Dean takes a dive in the dead sea that ‘rocks’

How about a video of me holding a 20-some-odd pound rock – unsuccessfully trying to sink myself in the ultra-buoyant dead sea? Hopefully that will be entertaining and educational enough to hold everyone off until I arrive back home sometime late tomorrow night.

In the meantime, here’s some factoids on the Dead Sea you may also find interesting:

  • The sea is called “dead” because its high salinity means no macroscopic aquatic organisms such as fish or water plants can live in it, though minuscule quantities of bacteria and microbial fungi are present.
  • In times of flood, the salt content of the Dead Sea can drop from its usual 35% salinity to 30% or lower. In the wakes of rainy winters the Dead Sea temporarily comes to life.
  • Referred to sometimes in the Arabic as the sea of Lot (Bahr al-Mayyit) this salt lake lies between the West Bank and Israel to the west, and Jordan to the east. At 420 metres (1,378 ft) below sea level, its shores are the lowest point on Earth that are on dry land.
  • At 330 m deep (1,083 feet), the Dead Sea is the deepest hypersaline lake in the world.
  • The Dead Sea is 42 miles long and 11 miles wide at its widest point. It lies in the Jordan.
  • It is also the world’s second saltiest body of water, after Lake Asal in Djibouti. With 30 percent salinity, it is 8.6 times saltier than the ocean. Israeli experts say it is nine times saltier than the Mediterranean Sea.
  • The human history of the Dead Sea goes all the way back to remote antiquity. Just north of the Dead Sea is Jericho, the oldest continually occupied town in the world.

The Dead Sea’s climate offers year-round sunny skies and dry air with low pollution. It has less than 50 mm mean annual rainfall and a summer average temperature between 32 and 39 °C. Winter average temperatures range between 20 and 23 °C.
The region’s climate and the unique conditions created by its low elevation have made it a popular center for several types of therapies:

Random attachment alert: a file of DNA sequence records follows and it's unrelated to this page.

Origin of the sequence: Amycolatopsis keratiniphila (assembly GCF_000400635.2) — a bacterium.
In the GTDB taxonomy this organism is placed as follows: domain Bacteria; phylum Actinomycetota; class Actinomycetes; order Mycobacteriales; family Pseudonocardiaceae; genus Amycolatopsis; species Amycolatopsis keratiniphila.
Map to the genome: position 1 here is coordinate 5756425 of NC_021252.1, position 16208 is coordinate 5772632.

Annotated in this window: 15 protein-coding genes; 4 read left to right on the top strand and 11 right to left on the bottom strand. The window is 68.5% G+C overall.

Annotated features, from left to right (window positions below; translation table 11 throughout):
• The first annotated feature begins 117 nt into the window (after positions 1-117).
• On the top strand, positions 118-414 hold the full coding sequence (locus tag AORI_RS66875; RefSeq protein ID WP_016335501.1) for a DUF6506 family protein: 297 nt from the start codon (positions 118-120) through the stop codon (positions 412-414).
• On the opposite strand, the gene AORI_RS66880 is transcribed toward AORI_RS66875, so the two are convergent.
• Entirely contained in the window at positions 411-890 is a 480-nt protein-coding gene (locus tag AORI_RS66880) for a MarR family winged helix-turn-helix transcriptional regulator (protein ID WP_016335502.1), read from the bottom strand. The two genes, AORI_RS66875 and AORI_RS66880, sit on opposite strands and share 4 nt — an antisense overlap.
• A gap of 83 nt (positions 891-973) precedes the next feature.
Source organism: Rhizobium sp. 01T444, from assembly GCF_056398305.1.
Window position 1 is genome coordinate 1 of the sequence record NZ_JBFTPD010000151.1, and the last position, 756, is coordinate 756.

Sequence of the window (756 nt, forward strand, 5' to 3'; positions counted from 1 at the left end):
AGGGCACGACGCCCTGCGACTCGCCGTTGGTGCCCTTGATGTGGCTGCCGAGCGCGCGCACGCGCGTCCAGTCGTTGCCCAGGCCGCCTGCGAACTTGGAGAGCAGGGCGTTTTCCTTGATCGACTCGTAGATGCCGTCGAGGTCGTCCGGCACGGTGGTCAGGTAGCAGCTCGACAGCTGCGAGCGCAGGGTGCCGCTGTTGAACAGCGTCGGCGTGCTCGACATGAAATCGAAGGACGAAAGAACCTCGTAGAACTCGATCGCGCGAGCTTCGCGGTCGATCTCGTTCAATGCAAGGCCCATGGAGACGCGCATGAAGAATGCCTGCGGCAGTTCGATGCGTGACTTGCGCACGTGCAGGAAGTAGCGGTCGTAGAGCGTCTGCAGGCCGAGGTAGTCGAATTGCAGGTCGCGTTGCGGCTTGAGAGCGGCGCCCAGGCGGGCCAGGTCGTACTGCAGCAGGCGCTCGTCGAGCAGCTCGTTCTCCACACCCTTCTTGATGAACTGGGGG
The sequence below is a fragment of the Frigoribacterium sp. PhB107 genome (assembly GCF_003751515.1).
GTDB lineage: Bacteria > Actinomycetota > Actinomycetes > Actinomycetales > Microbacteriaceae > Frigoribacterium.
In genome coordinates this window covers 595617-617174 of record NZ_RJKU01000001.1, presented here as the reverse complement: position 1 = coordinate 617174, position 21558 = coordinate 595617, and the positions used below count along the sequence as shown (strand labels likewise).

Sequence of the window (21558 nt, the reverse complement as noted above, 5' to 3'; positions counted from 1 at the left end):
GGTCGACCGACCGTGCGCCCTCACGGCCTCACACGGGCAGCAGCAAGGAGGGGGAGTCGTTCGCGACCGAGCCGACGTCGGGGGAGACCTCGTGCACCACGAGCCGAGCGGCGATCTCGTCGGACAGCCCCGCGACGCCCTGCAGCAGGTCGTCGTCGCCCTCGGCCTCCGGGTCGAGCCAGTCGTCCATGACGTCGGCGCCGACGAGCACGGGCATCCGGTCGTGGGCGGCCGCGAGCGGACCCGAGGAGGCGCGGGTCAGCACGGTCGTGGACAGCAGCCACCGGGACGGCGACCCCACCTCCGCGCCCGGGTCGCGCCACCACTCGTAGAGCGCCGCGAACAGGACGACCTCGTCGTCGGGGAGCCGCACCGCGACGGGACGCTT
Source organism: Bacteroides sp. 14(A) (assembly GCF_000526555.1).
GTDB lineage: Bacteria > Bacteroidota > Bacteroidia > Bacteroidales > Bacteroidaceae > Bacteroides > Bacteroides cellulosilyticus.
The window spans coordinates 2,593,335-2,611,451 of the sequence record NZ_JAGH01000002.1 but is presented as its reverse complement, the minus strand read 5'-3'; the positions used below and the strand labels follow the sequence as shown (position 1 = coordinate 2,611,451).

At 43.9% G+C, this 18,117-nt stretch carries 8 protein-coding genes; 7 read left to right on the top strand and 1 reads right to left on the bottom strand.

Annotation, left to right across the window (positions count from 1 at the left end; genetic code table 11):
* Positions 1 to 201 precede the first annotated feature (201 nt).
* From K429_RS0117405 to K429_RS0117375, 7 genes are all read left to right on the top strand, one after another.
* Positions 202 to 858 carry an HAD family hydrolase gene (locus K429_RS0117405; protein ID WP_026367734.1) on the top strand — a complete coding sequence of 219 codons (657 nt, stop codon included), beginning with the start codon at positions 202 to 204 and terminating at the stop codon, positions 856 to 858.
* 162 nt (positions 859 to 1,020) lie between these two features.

• Climatotherapy: Treatment which exploits local climatic features such as temperature, humidity, sunshine, barometric pressure and special atmospheric constituents.
  • Heliotherapy: Treatment that exploits the biological effects of the sun’s radiation.
  • Thalassotherapy: Treatment that exploits bathing in Dead Sea water.
  • Balneotherapy: Treatment that exploits black mineral mud of the Dead Sea.

The Dead Sea has attracted visitors from around the Mediterranean basin for thousands of years. Biblically, it was a place of refuge for King David. It was one of the world’s first health resorts (for Herod the Great), and it has been the supplier of a wide variety of products, from balms for Egyptian mummification to potash for fertilizers.

In recent decades, the Dead Sea has been rapidly shrinking because of diversion of incoming water. From an elevation of 395 m below sea level in 1970 it fell 22 m to 418 m below sea level in 2006, reaching a drop rate of 1 m per year.

In short – you might want to visit this health haven before it all dries up – even if it is like swimming in salty baby oil!

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One thought on “Dean takes a dive in the dead sea that ‘rocks’

  1. Pingback: Swimming in the Dead Sea - rocks and all | blogJordan

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